SAVANNAH, GA (WTOC) - Savannah Mayor Eddie DeLoach gave the 2019 State of the City address Tuesday night, beginning his speech by saying the city is thriving.
The mayor pointed to record-low unemployment, a drop in poverty, hundreds of millions in private investment, and an increasing bond rating to support that claim.
The address was a mix of acknowledging achievements and also areas where improvements are needed, also looking at future partnerships and collaborations that will take Savannah into the future.
Mayor DeLoach said 2018 was not a year without challenges.
“The problem the city has faced is trying to apply short term solutions to long term problems. Too often, the elected officials have been focused on the next election cycle, and not on what is best for the long-term health and growth of our city and her residents," DeLoach said.
Mayor DeLoach pointed out in the past three years, Savannah went from 49 to 28 homicides. Still, he says too many families are left hurting.
As a city, the mayor says there has to be a pathway to economic freedom and mobility.
DeLoach also highlighted the efforts of The Front Porch to help the city’s youth, and a brand new diversion program that’s been in the works for months.
“Sadly, for many of our residents, a youthful event has placed a permanent mark on their record, which blocks them from getting a job or having upward mobility in their desired field of work," the mayor said.
The diversion program will focus on non-violent offenders from 17 to 25 years old, and is a collaborative effort between the mayor’s office, district attorney, Savannah Police Department and the Coastal Georgia Indicators Coalition.
The plan is to begin the pilot program this spring.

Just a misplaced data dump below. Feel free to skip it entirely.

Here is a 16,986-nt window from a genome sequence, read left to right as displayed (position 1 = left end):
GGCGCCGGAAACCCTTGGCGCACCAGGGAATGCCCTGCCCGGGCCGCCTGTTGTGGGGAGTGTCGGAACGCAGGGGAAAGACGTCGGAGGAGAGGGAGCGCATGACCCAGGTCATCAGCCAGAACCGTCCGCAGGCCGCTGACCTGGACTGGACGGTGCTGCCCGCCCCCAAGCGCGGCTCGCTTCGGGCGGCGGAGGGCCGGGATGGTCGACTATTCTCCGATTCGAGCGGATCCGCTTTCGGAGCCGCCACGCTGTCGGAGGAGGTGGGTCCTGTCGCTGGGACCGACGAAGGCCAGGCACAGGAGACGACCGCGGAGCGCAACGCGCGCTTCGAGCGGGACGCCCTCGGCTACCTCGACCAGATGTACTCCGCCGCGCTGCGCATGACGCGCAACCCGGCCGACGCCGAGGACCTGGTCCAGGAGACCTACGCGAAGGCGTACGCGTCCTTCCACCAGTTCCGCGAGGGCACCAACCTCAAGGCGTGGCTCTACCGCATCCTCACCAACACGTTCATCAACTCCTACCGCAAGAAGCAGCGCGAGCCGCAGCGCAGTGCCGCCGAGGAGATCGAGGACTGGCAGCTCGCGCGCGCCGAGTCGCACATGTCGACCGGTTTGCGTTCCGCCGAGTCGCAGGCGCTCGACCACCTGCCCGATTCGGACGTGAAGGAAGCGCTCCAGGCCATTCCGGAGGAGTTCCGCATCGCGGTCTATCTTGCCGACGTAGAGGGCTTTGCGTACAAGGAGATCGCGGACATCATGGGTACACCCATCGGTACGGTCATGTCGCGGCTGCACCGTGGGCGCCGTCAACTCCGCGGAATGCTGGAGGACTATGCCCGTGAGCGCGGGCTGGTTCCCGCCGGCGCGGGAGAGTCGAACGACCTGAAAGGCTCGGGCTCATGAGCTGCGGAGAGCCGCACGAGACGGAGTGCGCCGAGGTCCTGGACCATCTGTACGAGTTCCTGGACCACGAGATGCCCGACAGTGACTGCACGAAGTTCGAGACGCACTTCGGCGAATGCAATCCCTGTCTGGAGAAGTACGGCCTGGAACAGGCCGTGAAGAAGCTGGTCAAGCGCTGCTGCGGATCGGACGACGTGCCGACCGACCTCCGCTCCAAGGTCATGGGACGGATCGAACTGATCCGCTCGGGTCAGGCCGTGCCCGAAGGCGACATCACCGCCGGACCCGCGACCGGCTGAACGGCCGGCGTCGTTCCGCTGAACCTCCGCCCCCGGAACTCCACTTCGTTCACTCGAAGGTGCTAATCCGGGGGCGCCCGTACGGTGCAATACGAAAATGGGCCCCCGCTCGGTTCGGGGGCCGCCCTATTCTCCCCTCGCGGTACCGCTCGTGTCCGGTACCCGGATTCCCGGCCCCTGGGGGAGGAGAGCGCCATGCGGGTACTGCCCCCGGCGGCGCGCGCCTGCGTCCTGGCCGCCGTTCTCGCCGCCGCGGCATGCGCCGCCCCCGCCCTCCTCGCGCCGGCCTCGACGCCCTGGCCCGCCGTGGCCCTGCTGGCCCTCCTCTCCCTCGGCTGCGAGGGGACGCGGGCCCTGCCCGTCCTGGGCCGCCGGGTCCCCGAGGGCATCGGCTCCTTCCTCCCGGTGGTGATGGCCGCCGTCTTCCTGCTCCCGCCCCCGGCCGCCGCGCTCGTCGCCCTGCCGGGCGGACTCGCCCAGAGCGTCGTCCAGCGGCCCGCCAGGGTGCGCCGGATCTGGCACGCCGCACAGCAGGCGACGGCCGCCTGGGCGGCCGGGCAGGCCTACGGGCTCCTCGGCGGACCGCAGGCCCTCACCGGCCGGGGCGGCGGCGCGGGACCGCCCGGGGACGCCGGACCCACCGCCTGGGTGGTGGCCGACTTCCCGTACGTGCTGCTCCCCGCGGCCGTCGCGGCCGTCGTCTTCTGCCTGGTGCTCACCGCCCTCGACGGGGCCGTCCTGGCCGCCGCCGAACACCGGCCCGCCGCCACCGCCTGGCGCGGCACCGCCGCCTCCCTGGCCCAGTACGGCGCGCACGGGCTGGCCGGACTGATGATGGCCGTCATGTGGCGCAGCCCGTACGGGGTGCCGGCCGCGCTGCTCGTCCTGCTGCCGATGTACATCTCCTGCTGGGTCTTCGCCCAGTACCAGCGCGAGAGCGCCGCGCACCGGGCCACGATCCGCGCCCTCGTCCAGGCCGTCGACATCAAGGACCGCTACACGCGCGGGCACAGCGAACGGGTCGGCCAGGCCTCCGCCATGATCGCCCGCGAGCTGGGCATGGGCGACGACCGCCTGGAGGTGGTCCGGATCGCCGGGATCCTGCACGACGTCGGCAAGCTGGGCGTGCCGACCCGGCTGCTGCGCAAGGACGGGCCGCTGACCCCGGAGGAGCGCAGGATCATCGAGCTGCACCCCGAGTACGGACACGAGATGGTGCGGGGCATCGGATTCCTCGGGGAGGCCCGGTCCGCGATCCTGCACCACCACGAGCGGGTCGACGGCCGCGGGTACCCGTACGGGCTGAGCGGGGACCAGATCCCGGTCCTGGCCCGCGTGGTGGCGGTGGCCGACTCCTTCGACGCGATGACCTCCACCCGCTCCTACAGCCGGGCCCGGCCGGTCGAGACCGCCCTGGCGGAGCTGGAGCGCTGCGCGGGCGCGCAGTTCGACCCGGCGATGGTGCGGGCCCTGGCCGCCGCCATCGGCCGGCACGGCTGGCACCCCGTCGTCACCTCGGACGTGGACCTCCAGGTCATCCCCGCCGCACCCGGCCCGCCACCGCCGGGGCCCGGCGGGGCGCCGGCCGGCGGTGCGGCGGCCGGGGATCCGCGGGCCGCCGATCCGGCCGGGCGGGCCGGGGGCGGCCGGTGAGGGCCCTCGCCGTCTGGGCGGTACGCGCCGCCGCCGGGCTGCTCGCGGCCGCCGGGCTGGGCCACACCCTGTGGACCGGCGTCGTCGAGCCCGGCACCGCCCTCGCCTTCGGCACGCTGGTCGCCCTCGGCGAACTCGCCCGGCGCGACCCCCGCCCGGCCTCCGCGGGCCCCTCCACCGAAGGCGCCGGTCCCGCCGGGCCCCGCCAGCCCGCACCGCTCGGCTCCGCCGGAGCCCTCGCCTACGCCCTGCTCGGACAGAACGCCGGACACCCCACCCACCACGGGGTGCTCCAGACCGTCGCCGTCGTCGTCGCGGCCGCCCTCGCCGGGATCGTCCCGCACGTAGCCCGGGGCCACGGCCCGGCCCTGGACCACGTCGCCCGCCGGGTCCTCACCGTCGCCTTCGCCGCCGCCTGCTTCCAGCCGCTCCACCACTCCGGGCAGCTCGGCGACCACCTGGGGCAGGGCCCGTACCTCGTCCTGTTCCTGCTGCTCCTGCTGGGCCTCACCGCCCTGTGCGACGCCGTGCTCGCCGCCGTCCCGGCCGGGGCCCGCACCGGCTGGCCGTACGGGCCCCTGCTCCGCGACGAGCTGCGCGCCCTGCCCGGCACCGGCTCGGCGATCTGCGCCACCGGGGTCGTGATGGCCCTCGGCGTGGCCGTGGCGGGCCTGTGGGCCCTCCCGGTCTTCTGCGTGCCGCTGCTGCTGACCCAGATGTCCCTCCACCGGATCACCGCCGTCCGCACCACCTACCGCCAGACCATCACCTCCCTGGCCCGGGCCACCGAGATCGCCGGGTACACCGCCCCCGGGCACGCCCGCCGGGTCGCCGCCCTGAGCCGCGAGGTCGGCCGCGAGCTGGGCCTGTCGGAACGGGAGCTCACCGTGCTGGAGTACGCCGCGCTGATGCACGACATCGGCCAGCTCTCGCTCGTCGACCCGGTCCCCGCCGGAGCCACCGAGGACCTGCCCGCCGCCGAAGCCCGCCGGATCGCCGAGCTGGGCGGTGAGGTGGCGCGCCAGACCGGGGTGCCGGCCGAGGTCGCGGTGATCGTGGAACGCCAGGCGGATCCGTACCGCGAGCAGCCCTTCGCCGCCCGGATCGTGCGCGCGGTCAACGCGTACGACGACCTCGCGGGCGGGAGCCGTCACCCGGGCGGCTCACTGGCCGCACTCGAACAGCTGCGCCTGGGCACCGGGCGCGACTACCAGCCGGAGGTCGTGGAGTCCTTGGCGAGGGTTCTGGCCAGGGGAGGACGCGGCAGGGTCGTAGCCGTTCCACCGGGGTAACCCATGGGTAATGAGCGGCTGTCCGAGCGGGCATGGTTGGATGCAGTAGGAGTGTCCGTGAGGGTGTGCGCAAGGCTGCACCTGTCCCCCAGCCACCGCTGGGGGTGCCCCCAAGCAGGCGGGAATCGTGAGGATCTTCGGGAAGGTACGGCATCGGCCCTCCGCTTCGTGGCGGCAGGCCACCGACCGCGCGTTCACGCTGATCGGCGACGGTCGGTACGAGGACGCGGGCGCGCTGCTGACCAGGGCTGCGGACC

Mayor DeLoach also challenged his fellow council members and county leaders to come up with a funding solution for affordable housing.
“So tonight, I am asking my council and the county to join me in setting aside at least $6 million dollars of the proposed SPLOST dollars to create a revolving fund to build 50 homes a year in our Savannah neighborhoods. These funds will provide quality housing for working people, that our struggling citizens so desperately need.”
DeLoach also proposed funding a study to look at ways local colleges and universities can become an economic engine for the city and surrounding communities.
Mayor Pro-Tem Carol Bell couldn’t contain her excitement after Mayor DeLoach delivered the address. She hasn’t seen a State of the City Address with this many accomplishments in a while.
“Working together with the city, the county, the school board, social services, all of these folks coming together breaking down silos,” Bell said.
Bell says these outside partnerships allowed for the new Domestic Violence Unit at Savannah Police Department and the Front Porch Program.
Other community members also noted the collaborative efforts.
“I think the mayor provided a solid platform of what we’ve been doing, not just him and the mayor’s office, but the collaborative effort between the council the administration," said G. Lind Taylor, Savannah.
Some want to make sure the progress continues all across Savannah - not just downtown.
“Downtown is taking care of itself. Tourism and downtown businesses, they are taking care of themselves. That wheel will continue to run, but the problem is outside of downtown and outside of the Historic District,” said Alicia Blakely, Savannah.
“We need to take what’s happening downtown further than just Abercorn Street, further than DeRenne. We need to make sure that everyone has the opportunity to see Savannah for what it truly is," said Detric Leggett, Savannah.
It’s an election year for Savannah City Council and for the mayor’s seat. Candidates have started their announcements, and Mayor DeLoach has confirmed with WTOC his intention is to run in November.
You can watch the full State of the Address below: